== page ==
Date: Tuesday, January 31, 2017 at 9:30 a.m. (Senate Judiciary)

Location: 226 Dirksen Senate Office Building

Business Meeting

This meeting will include consideration of Rep. Michael Mulvaney’s nomination to serve as the Director of U.S. Office of Management and Budget

Date: Wednesday, February 1, 2017 at 9:40 a.m. (Senate Homeland Security)

Location: 342 Dirksen Senate Office Building

Fencing Along the Southwest Border

Date: Wednesday, February 1, 2017 at 10 a.m. (Senate Homeland Security)

Location: 342 Dirksen Senate Office Building

Witnesses:

David Aguilar, Former Acting Commissioner of U.S. Customs and Border Protection at the U.S. Department of Homeland Security

Ronald Colburn, Former Deputy Chief of the U.S. Border Patrol at U.S. Customs and Border Protection at the U.S. Department of Homeland Security

Seth Stodder, Former Assistant Secretary for Border, Immigration and Trade Policy at the U.S. Department of Homeland Security

THEMES IN WASHINGTON THIS WEEK

Federal

Trump’s Inaugural Address Calls for Protecting U.S. from the “Ravages of Other Countries”

On January 20, Donald J. Trump was sworn in as the 45th President of the United States. In his inaugural address, President Trump pledged to put “America first.” Although the speech did not provide many specificson immigration, Trump mentioned protecting the country’s borders from the “ravages of other countries” and “bringing back our borders,” both common themes of his presidential campaign.

Trump Signs Two Executive Orders on Immigration, More Expected

On Wednesday, January 25, President Trump signed two executive orders on immigration – one on border security and one on interior enforcement.  The first executive order focuses on border security, directing the Secretary of Homeland Security to start planning, designing and constructing a wall along the U.S.-Mexico border and build and operate more detention facilities near the border to detain all unauthorized border crossers. In addition, the executive order also directs U.S. Customs and Border Protection (CBP) to hire 5,000 additional agents and expands use of expedited removals.

The second executive order increases interior enforcement, encouraging state and local law enforcement agencies to enforce immigration laws, and defunds the so-called “Sanctuary Cities,” prohibiting states or localities from barring or restricting the sharing of information regarding individuals’ citizenship or information status. It also ends the prior administration’s Priority Enforcement Program (PEP) while reinstating the controversial Secure Communities program, and hires 10,000 additional Immigration and Customs Enforcement (ICE) Enforcement and Removal Operations (ERO) officers.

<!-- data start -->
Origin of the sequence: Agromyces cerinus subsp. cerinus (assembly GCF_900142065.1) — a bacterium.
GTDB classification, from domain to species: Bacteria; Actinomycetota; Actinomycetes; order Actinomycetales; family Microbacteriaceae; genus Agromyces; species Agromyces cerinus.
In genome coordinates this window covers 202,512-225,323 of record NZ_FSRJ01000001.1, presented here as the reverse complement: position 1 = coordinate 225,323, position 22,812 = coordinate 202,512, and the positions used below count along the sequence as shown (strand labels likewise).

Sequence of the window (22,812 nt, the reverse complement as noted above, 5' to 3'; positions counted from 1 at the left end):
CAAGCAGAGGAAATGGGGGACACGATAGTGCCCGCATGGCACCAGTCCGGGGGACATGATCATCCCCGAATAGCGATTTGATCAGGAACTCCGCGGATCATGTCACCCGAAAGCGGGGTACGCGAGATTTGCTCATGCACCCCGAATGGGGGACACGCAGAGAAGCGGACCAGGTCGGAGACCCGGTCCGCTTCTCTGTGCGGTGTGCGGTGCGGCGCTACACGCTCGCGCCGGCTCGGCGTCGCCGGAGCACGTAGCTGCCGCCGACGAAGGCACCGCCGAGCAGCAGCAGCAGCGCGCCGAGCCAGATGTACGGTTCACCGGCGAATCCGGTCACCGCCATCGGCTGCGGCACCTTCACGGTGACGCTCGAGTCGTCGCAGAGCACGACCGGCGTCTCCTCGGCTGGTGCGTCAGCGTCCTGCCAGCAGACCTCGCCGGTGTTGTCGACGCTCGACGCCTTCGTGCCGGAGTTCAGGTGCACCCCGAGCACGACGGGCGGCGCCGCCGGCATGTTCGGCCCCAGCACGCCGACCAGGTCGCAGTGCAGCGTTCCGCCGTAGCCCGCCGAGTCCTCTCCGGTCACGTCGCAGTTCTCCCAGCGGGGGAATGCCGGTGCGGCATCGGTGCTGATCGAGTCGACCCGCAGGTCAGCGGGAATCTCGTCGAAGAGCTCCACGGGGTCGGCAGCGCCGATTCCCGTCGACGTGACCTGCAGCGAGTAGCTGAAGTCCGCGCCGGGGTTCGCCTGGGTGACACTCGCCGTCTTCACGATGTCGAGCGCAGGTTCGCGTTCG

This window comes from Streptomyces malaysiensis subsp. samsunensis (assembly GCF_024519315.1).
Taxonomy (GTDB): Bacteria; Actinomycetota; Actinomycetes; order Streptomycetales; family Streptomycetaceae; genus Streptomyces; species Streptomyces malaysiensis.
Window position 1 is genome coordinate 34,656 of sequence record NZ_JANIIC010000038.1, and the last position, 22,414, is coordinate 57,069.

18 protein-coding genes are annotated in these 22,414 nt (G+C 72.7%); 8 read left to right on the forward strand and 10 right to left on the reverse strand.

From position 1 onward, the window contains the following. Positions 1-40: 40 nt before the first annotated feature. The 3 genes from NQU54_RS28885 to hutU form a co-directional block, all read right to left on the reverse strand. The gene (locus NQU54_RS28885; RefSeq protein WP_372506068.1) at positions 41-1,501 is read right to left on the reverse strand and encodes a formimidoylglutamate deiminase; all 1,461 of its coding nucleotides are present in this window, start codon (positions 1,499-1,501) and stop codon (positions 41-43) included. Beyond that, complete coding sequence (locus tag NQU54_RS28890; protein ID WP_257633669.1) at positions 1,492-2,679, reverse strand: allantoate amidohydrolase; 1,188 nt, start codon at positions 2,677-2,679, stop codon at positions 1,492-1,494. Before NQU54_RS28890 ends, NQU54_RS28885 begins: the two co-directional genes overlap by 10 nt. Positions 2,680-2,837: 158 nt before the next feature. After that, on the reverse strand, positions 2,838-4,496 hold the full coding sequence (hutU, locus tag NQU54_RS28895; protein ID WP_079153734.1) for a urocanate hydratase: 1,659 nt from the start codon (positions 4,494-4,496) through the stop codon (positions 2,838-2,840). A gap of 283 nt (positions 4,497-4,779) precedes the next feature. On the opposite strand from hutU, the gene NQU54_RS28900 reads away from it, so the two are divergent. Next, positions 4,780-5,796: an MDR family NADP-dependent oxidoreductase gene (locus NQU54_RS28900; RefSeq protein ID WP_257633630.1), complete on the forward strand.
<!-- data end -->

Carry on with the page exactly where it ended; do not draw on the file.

President Trump is also expected to sign third executive order on immigration on Saturday, which would temporarily halt the entire U.S. refugee program for 120 days, suspend admission of refugees from Syria and prohibit citizens of Iran, Iraq, Libya, Somalia, Sudan, Syria or Yemen from obtaining U.S. visas for at least 30 days. There are also four more drafts of executive orders on immigration, which leaked the White House. These reportedly cover the “Muslim ban,” DREAMer program, reducing legal immigration and limiting legal immigrants’ social services.

The orders faced broad criticism from advocates, legal experts, and elected officials.

Kelly Confirmed as DHS Secretary, Sessions Awaits Committee Vote, Puzder Hearing Delayed

On January 20 2017, only hours after President Trump’s inauguration, the Senate confirmed retired Marine General John F. Kelly as the Secretary of the Department of Homeland Security (DHS). Now confirmed, Secretary Kelly will be in charge of securing the nation’s borders as well as implementing the president’s controversial border wall and aggressive deportation efforts targeting the undocumented population.

In contrast to the Trump administration’s controversial immigration priorities, Kelly was able to gain widespread bipartisan support in the Senate. During his hearing, he stated, “A physical barrier in and of itself will not do the job” of stopping the flow of immigrants and drugs. He also expressed empathy for refugees and called for a broader view of the root causes driving South American and Central American migration to the U.S.  Secretary Kelly managed to garner strong support from both parties with only a handful of Senate Democrats, led by Senator Kamala Harris (D – California), refusing to vote in favor for his “failure to provide reassurance” for DACA recipients.